JERUSALEM (BLOOMBERG) - Israel will allow Palestinians to build 1,000 homes in areas of the West Bank that are under full Israeli control, Ynet reported, citing unidentified Palestinians familiar with the decision, the first such decision in years.
The news site said Israeli settlement leaders and the Palestinian Authority are engaged in an ongoing struggle over the construction of houses and other buildings in so-called Area C, with each side trying to establish facts on the ground.
Ynet said Defence Minister Benny Gantz had approved the move.
The report also comes as United States President Joe Biden's administration has been pushing Israel's new government and the Palestinian Authority to boost economic cooperation as a means to repair ties that suffered during the tenure of his predecessor Donald Trump, whose policies favoured Israel.
The White House wants to strengthen the Palestinian Authority led by President Mahmoud Abbas and weaken rival Hamas, the Islamist militant movement that governs the Gaza Strip. Hamas' popularity surged among Palestinians after an 11-day conflict with Israel in May.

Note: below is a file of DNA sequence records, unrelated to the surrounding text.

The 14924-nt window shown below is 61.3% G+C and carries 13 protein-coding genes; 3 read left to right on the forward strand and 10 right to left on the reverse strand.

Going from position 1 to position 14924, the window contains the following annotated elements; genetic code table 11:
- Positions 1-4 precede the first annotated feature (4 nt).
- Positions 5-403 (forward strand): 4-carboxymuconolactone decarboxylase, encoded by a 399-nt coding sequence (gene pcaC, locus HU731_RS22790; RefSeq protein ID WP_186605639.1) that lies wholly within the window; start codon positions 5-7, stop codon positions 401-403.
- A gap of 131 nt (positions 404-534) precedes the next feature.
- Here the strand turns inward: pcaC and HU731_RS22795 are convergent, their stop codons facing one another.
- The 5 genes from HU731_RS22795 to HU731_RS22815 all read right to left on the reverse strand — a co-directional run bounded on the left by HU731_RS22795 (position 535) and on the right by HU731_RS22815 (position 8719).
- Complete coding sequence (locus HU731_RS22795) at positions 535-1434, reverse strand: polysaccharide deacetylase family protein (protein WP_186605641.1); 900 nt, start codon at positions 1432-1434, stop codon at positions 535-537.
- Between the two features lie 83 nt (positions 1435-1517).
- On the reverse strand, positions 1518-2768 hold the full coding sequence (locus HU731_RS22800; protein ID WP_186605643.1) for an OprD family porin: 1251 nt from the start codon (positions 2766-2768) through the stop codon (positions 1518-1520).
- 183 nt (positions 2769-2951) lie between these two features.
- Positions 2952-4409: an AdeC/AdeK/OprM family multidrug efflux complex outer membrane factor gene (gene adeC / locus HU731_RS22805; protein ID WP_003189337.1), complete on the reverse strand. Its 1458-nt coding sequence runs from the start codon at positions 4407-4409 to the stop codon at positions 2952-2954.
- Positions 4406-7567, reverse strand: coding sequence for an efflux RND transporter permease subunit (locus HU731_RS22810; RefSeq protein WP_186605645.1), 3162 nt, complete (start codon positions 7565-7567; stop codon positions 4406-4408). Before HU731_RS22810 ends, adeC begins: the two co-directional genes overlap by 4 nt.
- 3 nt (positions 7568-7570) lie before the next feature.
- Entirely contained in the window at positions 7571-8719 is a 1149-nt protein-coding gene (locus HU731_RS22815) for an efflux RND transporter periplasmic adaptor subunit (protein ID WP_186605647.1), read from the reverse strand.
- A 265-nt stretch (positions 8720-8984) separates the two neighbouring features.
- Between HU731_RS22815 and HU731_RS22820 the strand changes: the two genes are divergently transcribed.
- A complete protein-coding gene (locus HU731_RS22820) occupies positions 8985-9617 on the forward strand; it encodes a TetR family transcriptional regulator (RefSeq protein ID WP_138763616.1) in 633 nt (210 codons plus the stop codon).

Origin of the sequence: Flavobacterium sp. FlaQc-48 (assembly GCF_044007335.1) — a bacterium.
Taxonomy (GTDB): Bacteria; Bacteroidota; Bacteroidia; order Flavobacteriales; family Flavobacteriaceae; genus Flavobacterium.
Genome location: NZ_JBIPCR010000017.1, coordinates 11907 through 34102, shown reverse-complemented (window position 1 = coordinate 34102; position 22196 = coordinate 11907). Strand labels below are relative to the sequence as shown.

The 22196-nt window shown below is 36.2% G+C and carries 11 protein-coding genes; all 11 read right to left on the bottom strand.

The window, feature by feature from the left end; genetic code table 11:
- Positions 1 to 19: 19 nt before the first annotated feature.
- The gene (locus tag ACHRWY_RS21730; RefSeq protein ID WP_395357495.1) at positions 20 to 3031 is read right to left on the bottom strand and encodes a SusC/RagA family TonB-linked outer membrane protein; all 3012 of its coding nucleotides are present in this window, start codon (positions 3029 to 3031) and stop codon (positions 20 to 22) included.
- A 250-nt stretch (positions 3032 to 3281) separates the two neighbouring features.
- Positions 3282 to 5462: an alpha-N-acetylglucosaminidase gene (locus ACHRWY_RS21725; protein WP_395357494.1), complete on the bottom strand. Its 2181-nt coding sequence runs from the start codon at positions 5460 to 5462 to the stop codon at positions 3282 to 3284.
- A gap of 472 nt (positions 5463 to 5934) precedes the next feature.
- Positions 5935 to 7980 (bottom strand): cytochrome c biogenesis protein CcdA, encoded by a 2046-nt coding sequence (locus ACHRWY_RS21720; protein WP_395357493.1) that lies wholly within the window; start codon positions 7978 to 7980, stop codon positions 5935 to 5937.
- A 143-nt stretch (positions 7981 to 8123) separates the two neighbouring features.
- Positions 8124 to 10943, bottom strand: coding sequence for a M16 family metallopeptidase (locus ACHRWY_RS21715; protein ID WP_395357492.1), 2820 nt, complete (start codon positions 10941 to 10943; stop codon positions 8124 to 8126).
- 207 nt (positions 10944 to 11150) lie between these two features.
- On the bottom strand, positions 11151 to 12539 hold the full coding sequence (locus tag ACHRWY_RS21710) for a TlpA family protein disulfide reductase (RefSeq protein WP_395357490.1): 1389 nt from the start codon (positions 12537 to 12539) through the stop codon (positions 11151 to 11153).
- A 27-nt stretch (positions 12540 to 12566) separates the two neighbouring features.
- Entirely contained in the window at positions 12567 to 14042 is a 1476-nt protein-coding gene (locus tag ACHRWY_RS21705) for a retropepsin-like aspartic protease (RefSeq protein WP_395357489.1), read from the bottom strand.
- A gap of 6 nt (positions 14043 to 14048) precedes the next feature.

Under the Oslo peace accords, the West Bank, captured by Israel from Jordan in the 1967 Middle East War, is divided into three categories with varying levels of Palestinian autonomy.
Jewish settlements are concentrated in Area C, where Israel retains nearly exclusive control. Israeli negotiators have pressed to include the heavily settled areas as part of sovereign Israel under any peace agreement, with land swaps for the Palestinians elsewhere.
The ruling Israeli coalition contains parties with clashing positions on territorial issues. Prime Minister Naftali Bennett's predominantly religious Yamina party wants to strengthen the state's Jewish character and annex West Bank land the Palestinians claim for a future state.
Mr Bennett's key coalition partner and foreign minister, Mr Yair Lapid, takes a more moderate approach to peacemaking with the Palestinians, though diplomatic and security matters have not been at the centre of his attention.
Their alliance also contains left-wing parties that advocate sweeping territorial concessions to the Palestinians in exchange for peace, and the United Arab List, the first Arab faction in government in Israel's 73-year history.